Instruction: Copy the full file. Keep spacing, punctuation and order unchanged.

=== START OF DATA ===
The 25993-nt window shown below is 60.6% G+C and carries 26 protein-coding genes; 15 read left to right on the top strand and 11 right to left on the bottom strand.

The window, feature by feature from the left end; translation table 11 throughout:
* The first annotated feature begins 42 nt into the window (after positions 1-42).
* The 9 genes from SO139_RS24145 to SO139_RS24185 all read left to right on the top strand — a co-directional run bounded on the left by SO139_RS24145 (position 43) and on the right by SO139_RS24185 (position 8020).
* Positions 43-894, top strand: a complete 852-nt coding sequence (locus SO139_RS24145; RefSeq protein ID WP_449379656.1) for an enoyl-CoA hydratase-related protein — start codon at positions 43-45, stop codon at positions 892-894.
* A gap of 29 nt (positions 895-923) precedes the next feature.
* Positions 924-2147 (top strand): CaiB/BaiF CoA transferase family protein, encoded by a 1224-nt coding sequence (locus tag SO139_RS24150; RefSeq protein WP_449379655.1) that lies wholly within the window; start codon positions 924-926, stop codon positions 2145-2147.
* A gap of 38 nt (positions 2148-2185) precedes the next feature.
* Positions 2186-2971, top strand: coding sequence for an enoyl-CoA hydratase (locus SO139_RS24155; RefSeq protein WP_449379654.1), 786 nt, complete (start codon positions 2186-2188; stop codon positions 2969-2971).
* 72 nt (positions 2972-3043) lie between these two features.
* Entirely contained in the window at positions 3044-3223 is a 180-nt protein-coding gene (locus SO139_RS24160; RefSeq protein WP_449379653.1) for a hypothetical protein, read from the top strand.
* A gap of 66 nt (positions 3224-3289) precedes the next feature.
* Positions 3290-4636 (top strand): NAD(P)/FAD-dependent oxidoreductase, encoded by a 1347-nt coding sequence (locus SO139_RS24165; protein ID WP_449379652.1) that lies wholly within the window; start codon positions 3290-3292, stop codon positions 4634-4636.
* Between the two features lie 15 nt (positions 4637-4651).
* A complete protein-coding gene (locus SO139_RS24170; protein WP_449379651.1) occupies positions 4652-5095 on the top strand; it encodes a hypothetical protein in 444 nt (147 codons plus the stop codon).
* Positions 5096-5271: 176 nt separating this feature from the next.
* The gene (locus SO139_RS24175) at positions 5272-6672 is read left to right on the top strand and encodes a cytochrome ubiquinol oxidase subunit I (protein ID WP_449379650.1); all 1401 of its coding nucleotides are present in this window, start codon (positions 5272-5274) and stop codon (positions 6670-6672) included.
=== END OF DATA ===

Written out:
The 25993-nt window shown below is 60.6% G+C and carries 26 protein-coding genes; 15 read left to right on the top strand and 11 right to left on the bottom strand.

The window, feature by feature from the left end; translation table 11 throughout:
* The first annotated feature begins 42 nt into the window (after positions 1-42).
* The 9 genes from SO139_RS24145 to SO139_RS24185 all read left to right on the top strand — a co-directional run bounded on the left by SO139_RS24145 (position 43) and on the right by SO139_RS24185 (position 8020).
* Positions 43-894, top strand: a complete 852-nt coding sequence (locus SO139_RS24145; RefSeq protein ID WP_449379656.1) for an enoyl-CoA hydratase-related protein — start codon at positions 43-45, stop codon at positions 892-894.
* A gap of 29 nt (positions 895-923) precedes the next feature.
* Positions 924-2147 (top strand): CaiB/BaiF CoA transferase family protein, encoded by a 1224-nt coding sequence (locus tag SO139_RS24150; RefSeq protein WP_449379655.1) that lies wholly within the window; start codon positions 924-926, stop codon positions 2145-2147.
* A gap of 38 nt (positions 2148-2185) precedes the next feature.
* Positions 2186-2971, top strand: coding sequence for an enoyl-CoA hydratase (locus SO139_RS24155; RefSeq protein WP_449379654.1), 786 nt, complete (start codon positions 2186-2188; stop codon positions 2969-2971).
* 72 nt (positions 2972-3043) lie between these two features.
* Entirely contained in the window at positions 3044-3223 is a 180-nt protein-coding gene (locus SO139_RS24160; RefSeq protein WP_449379653.1) for a hypothetical protein, read from the top strand.
* A gap of 66 nt (positions 3224-3289) precedes the next feature.
* Positions 3290-4636 (top strand): NAD(P)/FAD-dependent oxidoreductase, encoded by a 1347-nt coding sequence (locus SO139_RS24165; protein ID WP_449379652.1) that lies wholly within the window; start codon positions 3290-3292, stop codon positions 4634-4636.
* Between the two features lie 15 nt (positions 4637-4651).
* A complete protein-coding gene (locus SO139_RS24170; protein WP_449379651.1) occupies positions 4652-5095 on the top strand; it encodes a hypothetical protein in 444 nt (147 codons plus the stop codon).
* Positions 5096-5271: 176 nt separating this feature from the next.
* The gene (locus SO139_RS24175) at positions 5272-6672 is read left to right on the top strand and encodes a cytochrome ubiquinol oxidase subunit I (protein ID WP_449379650.1); all 1401 of its coding nucleotides are present in this window, start codon (positions 5272-5274) and stop codon (positions 6670-6672) included.